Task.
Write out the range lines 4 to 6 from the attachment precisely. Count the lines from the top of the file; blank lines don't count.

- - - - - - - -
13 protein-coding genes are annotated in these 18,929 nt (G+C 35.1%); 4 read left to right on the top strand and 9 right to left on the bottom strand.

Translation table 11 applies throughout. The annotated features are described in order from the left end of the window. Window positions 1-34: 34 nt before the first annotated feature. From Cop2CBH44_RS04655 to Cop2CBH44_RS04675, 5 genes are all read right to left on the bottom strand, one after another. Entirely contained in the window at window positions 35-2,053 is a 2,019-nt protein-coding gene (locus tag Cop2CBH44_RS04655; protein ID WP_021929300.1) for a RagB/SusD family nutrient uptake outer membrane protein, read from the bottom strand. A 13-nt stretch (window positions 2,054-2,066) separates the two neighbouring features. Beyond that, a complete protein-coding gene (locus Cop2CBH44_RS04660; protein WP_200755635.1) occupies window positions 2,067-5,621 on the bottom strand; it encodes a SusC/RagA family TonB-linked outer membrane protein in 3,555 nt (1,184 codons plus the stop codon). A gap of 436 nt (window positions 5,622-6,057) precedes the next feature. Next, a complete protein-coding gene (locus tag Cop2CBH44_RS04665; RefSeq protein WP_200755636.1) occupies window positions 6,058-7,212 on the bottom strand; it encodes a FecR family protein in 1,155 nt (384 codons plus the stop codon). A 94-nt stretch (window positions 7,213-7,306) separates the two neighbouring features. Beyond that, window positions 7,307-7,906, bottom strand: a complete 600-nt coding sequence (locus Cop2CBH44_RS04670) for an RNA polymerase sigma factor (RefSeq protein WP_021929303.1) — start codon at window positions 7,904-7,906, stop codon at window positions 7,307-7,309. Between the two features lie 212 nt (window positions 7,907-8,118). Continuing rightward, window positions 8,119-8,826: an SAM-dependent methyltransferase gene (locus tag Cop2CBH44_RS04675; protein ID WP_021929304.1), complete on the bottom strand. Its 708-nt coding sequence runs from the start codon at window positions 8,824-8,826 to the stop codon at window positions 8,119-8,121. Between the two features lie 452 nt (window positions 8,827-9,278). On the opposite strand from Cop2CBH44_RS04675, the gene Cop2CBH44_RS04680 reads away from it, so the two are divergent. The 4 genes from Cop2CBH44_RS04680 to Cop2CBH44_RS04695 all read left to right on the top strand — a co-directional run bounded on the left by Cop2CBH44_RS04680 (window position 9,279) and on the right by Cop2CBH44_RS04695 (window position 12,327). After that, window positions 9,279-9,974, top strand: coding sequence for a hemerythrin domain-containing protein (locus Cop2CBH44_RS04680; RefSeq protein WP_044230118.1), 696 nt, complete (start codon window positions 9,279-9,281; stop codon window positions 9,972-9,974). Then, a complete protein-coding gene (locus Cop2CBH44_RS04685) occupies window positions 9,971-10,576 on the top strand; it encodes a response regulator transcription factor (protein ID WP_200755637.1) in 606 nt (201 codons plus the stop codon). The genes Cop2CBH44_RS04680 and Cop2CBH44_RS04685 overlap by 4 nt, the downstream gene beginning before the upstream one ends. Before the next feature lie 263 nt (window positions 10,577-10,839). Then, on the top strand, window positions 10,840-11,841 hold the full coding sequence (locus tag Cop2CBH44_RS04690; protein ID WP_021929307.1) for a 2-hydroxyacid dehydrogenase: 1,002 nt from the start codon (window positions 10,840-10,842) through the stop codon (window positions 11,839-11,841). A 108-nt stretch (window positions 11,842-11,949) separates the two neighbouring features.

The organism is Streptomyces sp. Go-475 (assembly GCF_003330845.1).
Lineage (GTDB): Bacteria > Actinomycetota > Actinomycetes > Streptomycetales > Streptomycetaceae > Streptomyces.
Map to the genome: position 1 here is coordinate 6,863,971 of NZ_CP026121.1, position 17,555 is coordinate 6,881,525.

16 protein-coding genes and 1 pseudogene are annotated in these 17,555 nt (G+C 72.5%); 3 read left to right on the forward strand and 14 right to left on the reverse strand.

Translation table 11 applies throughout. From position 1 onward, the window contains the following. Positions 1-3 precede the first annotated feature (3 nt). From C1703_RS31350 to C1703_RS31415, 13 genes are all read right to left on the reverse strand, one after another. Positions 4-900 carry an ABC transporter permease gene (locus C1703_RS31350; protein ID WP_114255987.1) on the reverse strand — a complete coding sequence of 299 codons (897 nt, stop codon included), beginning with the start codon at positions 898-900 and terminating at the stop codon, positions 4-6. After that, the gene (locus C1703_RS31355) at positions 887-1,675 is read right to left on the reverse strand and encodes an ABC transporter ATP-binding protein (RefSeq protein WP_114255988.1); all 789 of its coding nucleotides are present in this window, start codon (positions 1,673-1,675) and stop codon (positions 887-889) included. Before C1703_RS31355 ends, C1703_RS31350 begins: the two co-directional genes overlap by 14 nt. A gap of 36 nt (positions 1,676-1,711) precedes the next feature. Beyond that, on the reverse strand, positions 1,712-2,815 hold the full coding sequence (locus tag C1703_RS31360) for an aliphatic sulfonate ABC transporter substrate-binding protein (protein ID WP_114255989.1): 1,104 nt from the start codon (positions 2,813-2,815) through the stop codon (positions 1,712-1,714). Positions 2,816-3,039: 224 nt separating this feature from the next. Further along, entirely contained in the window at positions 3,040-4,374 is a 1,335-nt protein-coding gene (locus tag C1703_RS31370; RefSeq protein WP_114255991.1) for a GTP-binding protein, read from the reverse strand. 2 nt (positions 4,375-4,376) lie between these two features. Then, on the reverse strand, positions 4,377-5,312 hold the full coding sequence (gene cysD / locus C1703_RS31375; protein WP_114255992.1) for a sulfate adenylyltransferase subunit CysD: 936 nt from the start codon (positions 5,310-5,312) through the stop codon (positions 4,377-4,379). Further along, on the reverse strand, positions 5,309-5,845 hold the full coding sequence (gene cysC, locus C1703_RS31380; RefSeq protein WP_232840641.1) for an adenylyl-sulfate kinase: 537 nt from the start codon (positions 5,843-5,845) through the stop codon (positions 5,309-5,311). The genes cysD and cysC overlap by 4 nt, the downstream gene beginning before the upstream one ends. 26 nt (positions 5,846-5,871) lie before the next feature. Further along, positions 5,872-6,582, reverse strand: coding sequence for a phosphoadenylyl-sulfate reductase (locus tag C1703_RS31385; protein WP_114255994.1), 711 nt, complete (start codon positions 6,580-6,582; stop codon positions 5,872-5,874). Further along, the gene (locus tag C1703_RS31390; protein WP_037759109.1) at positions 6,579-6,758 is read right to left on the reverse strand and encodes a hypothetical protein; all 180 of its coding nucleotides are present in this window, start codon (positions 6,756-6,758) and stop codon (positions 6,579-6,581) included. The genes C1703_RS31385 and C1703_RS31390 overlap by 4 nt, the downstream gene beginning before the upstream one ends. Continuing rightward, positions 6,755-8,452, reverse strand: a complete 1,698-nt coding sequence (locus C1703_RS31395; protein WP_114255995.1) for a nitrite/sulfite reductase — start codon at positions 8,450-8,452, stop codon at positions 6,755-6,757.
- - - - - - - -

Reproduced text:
Lineage (GTDB): Bacteria > Actinomycetota > Actinomycetes > Streptomycetales > Streptomycetaceae > Streptomyces.
Map to the genome: position 1 here is coordinate 6,863,971 of NZ_CP026121.1, position 17,555 is coordinate 6,881,525.

16 protein-coding genes and 1 pseudogene are annotated in these 17,555 nt (G+C 72.5%); 3 read left to right on the forward strand and 14 right to left on the reverse strand.